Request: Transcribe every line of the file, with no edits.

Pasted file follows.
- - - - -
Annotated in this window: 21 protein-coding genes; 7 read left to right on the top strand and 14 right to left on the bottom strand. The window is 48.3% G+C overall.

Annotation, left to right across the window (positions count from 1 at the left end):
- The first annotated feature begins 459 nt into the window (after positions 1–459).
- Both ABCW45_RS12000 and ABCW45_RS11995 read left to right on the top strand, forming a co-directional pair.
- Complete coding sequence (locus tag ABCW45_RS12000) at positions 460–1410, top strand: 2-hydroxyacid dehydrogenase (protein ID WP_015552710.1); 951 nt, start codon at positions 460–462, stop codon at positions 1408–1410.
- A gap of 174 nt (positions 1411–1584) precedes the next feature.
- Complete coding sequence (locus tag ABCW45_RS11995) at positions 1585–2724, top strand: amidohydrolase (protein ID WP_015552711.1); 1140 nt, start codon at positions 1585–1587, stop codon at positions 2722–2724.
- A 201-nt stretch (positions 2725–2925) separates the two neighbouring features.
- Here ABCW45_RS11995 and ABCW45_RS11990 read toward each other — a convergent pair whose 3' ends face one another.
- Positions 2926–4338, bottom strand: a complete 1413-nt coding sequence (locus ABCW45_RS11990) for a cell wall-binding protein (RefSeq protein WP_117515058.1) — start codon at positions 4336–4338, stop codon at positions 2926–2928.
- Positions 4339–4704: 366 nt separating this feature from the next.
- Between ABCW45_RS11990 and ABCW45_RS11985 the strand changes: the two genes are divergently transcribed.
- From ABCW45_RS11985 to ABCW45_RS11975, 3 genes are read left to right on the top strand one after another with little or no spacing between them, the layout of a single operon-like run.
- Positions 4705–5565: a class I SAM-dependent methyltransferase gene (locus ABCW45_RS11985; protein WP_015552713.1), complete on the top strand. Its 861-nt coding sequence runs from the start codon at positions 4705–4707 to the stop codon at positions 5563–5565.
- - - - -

Annotated in this window: 21 protein-coding genes; 7 read left to right on the top strand and 14 right to left on the bottom strand. The window is 48.3% G+C overall.

Annotation, left to right across the window (positions count from 1 at the left end):
- The first annotated feature begins 459 nt into the window (after positions 1–459).
- Both ABCW45_RS12000 and ABCW45_RS11995 read left to right on the top strand, forming a co-directional pair.
- Complete coding sequence (locus tag ABCW45_RS12000) at positions 460–1410, top strand: 2-hydroxyacid dehydrogenase (protein ID WP_015552710.1); 951 nt, start codon at positions 460–462, stop codon at positions 1408–1410.
- A gap of 174 nt (positions 1411–1584) precedes the next feature.
- Complete coding sequence (locus tag ABCW45_RS11995) at positions 1585–2724, top strand: amidohydrolase (protein ID WP_015552711.1); 1140 nt, start codon at positions 1585–1587, stop codon at positions 2722–2724.
- A 201-nt stretch (positions 2725–2925) separates the two neighbouring features.
- Here ABCW45_RS11995 and ABCW45_RS11990 read toward each other — a convergent pair whose 3' ends face one another.
- Positions 2926–4338, bottom strand: a complete 1413-nt coding sequence (locus ABCW45_RS11990) for a cell wall-binding protein (RefSeq protein WP_117515058.1) — start codon at positions 4336–4338, stop codon at positions 2926–2928.
- Positions 4339–4704: 366 nt separating this feature from the next.
- Between ABCW45_RS11990 and ABCW45_RS11985 the strand changes: the two genes are divergently transcribed.
- From ABCW45_RS11985 to ABCW45_RS11975, 3 genes are read left to right on the top strand one after another with little or no spacing between them, the layout of a single operon-like run.
- Positions 4705–5565: a class I SAM-dependent methyltransferase gene (locus ABCW45_RS11985; protein WP_015552713.1), complete on the top strand. Its 861-nt coding sequence runs from the start codon at positions 4705–4707 to the stop codon at positions 5563–5565.